As mentioned here, I fairly recently took a change in direction career-wise.

My new job means that I now have to commute on the train and endure having my personal space invaded whilst simultaneously invading the personal space of others. This is a given when using the train so you’d think every other passenger would be accepting of it, but I’ve been surprised (perhaps naively) by the reluctance of other commuters to accept their travelling companions on their journey to and from work.

Every train to and from work is crowded but I’m usually fortunate enough to get a seat, although this sometimes requires elbowing a pensioner out of the way or running just to beat the otherwise frail and heavily-pregnant. I’m not a complete bastard; where there’s a pair of seats, I’ll sit at the window seat so that someone can occupy the aisle seat next to me- this seems like an incredibly obvious thing to do, given how crowded the trains get and how much women up the duff get in the way.

I could never sit on the aisle seat whilst the window seat remains unoccupied and wait to be asked to move. This is exactly what a substantial percentage of train travellers do. Most move when asked but others will move only in an obviously reluctant way; huffing and puffing as they move just to emphasise how unreasonable you’re being.

Likewise, some travellers will occupy the spare seat with their bag and become disgruntled that you’ve asked them to lift it 3ft into the rack above their head, which incidentally is there for people to put their bags on.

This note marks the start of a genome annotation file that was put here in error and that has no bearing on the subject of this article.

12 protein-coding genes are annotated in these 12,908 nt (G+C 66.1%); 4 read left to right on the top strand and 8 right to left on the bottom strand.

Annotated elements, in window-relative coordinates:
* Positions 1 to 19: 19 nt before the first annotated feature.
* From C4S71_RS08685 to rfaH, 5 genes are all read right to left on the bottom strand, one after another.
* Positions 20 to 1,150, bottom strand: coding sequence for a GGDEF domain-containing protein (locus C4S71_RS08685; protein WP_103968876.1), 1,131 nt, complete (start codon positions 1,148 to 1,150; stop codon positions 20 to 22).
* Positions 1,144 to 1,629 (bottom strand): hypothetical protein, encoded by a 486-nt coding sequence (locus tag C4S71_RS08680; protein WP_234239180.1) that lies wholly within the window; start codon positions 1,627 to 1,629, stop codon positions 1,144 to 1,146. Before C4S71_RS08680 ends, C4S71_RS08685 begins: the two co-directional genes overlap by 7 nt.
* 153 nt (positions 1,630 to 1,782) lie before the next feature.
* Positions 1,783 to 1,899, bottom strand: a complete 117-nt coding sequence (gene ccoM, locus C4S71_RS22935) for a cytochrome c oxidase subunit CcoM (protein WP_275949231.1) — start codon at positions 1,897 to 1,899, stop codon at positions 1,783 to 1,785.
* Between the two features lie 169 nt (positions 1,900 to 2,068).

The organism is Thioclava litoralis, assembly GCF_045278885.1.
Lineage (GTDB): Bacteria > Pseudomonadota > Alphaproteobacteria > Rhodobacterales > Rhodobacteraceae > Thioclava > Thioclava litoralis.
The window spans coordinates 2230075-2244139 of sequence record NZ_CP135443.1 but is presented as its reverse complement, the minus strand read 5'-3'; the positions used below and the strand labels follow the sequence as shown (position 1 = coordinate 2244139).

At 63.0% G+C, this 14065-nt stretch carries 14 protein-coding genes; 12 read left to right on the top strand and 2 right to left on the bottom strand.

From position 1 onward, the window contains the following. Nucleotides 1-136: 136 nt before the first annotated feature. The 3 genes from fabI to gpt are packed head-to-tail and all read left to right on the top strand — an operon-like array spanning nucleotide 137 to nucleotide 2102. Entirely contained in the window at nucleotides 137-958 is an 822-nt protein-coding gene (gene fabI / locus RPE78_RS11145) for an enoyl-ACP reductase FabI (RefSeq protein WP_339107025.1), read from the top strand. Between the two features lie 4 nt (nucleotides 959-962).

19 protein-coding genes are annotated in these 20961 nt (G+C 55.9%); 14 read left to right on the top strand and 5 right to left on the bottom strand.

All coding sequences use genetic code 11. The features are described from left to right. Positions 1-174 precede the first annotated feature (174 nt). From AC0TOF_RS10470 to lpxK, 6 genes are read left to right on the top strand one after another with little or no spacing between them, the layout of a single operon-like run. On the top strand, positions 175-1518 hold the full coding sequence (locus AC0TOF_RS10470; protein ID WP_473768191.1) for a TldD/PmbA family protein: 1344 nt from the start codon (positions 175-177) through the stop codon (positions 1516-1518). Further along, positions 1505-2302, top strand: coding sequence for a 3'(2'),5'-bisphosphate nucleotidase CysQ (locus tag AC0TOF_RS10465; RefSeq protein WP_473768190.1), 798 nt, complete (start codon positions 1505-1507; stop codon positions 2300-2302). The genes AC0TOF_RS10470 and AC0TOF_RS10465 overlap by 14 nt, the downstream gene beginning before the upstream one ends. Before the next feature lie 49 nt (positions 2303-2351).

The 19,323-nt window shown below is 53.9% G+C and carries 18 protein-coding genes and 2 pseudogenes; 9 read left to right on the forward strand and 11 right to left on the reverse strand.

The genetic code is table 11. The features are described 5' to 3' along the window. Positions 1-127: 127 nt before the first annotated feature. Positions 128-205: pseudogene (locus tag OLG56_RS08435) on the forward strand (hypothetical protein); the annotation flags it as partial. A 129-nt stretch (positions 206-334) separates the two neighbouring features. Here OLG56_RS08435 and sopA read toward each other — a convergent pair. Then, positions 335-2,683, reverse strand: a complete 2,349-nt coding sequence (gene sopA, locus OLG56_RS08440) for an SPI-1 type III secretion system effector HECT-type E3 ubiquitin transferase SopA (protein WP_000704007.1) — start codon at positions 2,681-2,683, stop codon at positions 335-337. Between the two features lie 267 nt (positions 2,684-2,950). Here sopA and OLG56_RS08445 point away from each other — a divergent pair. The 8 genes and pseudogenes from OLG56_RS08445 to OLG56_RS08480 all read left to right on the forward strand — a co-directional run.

In the movie Castaway, Tom Hanks is stranded on a dessert island with only a football for company, which he names ‘Wilson‘. The way that some travellers seem torn when faced with the concept of not continuing their journey with their suitcase by their immediate side leaves me wondering if perhaps it has a name as well as a face, which is crudely drawn upon the unseen side of the luggage. In blood.

It must be a typical British thing but in an effort to avoid any form of confrontation, surprisingly few standees will trouble a seat-hogger to ask that they relinquish their spare seat. People would rather stand for half an hour if it means not being on the receiving end of a menacing, inconvenienced glare or some annoyed huffing and puffing.

However, on the other end of the scale you get the odd militant seat-searcher, who will scan the train and  swoop down on the poor soul who dared to put their bag on the seat next to them because they were naive enough to think that the train wouldn’t be busy.